Building Moon Bases Using Urine

Published by under Astronomy,Technology

This is an interesting idea that will probably not be actually implemented (although not impossible) but does raise some important points. A paper explores the viability of using urea from human urine as an agent in lunar concrete. Why is something like this even being considered?

The overwhelmingly dominant factor of building anything on the Moon is that it costs about $10,000 to put one pound of anything into Earth orbit, and more to take it to the Moon (although most of the energy would be used just getting into orbit). This is why it is a high priority for NASA to reduce the cost of getting stuff into space. Elon Musk has also made this a priority and SpaceX is geared mainly toward this purpose. Even if they reach their goal of reducing the cost by 10 fold, to about $1000 per pound, that still adds up when you are trying to build an entire Moon base. One solution is to use as much native material as possible.

Let’s talk a bit about the lunar regolith. The term regolith just refers to any loose material on top of the rocks on a world’s surface. The Earth has regolith, we call it dirt, sand, or soil. The lunar regolith is the result of micrometeors pulverizing the lunar surface for billions of years. In most locations the regolith extends down 4-5 meters, but can be as deep as 15 meters in places. Because of the absence of natural erosion from wind, water, or biological activity, the lunar regolith remains sharp and pointy. So the Moon is basically covered with a deep blanket of fine but jagged dust.

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Mar 10 2020

Day Was Shorter 70 Million Years Ago

What does an extinct mollusk have to do with the Moon? This is one of those amazing science stories that ties together multiple disciplines and lines of evidence into one elegant narrative. In this case a detailed analysis of a 70 million year old mollusk shell has given scientists a critical piece of information that will help them model the Earth-Moon system.

Let’s start with the Moon – astronomers know that the Moon is moving farther away from the Earth at a constant rate, 3.82 centimeters per year. We can precisely measure this because the Apollo missions left corner reflectors on the surface of the Moon, and we can shoot lasers off those reflectors and measure the round-trip travel time. Because scientists have also precisely measured the speed of light, we can use this round-trip time to calculate the exact distance between the laser on Earth and the reflector on the Moon.

Why is the Moon moving away from the Earth? In a word – tides. Tidal forces from nearby large objects causes a bulge to form. We are most familiar with this phenomenon because of the bulge in the ocean caused mostly by the Moon (and to a lesser degree the Sun) which we experience locally as a rising and falling of the sea. The tidal bulge on the Earth is slightly ahead of the Moon in its orbit, because the Earth is spinning faster than the Moon. This leading bulge tugs slightly on the Moon, accelerating it into a higher orbit farther from the Earth. This represents a transfer of momentum from the Earth to the Moon via gravity, which not only moves the Moon farther away, but slows down the rotation of the Earth (and the conservation of angular momentum is obeyed).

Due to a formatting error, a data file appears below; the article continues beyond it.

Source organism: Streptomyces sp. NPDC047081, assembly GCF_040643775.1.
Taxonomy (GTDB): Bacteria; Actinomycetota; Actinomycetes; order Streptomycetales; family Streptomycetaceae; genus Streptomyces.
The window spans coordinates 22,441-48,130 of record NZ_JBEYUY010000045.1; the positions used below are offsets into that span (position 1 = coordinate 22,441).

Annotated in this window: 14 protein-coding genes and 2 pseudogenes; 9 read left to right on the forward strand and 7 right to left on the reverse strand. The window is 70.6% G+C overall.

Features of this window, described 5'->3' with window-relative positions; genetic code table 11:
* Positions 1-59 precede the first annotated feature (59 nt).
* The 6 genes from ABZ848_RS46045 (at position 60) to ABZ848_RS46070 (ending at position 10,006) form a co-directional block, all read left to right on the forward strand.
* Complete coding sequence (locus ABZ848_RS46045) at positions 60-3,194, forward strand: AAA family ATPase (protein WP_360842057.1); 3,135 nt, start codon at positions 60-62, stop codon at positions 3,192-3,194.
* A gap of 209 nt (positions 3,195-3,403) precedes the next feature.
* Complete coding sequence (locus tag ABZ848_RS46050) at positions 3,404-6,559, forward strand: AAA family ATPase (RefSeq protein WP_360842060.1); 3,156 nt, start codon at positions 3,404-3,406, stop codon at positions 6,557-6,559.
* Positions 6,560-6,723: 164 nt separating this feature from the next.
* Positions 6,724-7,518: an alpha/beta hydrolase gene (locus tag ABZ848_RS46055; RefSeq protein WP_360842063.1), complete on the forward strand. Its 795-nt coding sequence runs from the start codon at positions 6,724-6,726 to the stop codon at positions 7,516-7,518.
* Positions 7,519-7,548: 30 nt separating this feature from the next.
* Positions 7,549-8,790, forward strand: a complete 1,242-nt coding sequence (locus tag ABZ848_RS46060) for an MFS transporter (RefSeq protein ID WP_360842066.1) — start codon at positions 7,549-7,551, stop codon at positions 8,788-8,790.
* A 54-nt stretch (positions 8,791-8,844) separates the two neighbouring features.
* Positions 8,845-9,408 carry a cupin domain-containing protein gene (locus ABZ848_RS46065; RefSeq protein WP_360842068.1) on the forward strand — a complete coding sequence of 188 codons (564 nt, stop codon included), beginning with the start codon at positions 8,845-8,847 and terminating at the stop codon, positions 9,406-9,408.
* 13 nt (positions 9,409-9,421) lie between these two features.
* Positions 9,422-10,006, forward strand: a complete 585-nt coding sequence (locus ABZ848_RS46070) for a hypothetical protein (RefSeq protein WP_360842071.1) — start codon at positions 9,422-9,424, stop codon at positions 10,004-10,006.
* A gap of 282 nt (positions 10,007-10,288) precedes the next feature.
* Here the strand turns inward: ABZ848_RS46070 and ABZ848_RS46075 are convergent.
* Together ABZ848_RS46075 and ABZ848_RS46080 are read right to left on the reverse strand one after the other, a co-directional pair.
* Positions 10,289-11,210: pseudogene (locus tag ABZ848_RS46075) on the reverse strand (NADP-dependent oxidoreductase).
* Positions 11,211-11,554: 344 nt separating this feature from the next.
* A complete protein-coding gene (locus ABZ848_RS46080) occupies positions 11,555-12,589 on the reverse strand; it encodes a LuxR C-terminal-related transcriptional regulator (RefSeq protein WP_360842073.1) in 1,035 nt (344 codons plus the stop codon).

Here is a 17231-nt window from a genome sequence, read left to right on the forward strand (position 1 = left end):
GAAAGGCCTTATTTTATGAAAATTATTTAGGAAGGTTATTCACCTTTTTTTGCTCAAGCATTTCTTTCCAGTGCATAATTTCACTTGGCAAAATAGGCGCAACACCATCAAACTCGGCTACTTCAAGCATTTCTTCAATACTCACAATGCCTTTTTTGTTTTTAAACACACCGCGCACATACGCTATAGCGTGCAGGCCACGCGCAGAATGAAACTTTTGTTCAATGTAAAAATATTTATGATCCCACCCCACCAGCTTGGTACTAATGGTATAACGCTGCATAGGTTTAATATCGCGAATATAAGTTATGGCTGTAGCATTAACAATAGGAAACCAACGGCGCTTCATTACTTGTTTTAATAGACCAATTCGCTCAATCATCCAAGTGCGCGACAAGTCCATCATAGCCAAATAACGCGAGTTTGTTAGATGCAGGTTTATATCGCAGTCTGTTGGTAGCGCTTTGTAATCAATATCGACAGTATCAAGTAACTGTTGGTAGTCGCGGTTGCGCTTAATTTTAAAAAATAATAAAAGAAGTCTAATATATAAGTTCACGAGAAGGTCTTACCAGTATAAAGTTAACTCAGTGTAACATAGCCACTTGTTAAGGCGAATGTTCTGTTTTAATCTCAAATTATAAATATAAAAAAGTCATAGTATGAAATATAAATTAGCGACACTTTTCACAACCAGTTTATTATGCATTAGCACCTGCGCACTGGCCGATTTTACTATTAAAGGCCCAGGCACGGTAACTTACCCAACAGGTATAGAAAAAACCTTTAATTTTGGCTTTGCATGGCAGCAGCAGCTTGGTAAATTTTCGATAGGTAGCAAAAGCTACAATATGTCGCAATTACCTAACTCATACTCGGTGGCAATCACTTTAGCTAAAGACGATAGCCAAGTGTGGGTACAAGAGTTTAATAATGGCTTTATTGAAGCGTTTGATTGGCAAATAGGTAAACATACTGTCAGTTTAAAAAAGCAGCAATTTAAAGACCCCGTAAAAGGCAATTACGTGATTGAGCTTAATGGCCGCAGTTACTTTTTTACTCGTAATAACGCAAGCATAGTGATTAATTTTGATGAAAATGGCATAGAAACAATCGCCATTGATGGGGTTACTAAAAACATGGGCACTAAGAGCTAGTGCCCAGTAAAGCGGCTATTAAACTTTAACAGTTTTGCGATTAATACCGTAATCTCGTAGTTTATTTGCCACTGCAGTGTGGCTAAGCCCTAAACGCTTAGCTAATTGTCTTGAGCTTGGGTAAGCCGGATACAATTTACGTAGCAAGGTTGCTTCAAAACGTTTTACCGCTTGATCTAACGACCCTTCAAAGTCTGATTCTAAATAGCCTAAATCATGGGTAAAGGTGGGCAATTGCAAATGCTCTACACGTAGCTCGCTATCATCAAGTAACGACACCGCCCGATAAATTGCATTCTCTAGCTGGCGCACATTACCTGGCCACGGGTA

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Feb 28 2020

Astronomers Detect Largest Explosion Ever

Published by under Astronomy

We can quibble about whether or not the Big Bang should be considered an explosion, or whether it happened “in the universe.” It was the expansion of spacetime that is the universe. In any case, astronomers have detected what they think is the biggest explosion (at least discovered so far) since the big bang –  in the Ophiuchus galaxy cluster, 390 million light years from us. The explosion is essentially a bubble with a diameter the size of 15 Milky Way galaxies – about 1.5 million light years across. That’s five time bigger than the previous record holder.

Astronomers first suspected something was going on when they discovered a big X-ray bubble. They report:

It was discovered in the Chandra X-ray image by Werner and collaborators, who considered a possibility of it being a boundary of an AGN-inflated bubble located outside the core, but discounted this possibility because it required much too powerful an AGN outburst.

An AGN is an active galactic nuclei – more on that below. So they initially discounted it because it was too big, but they then followed up with radio observation, and found an identical radio bubble, confirming that this was a real fossil of an ancient explosion, centered around an AGN. So what’s going on here?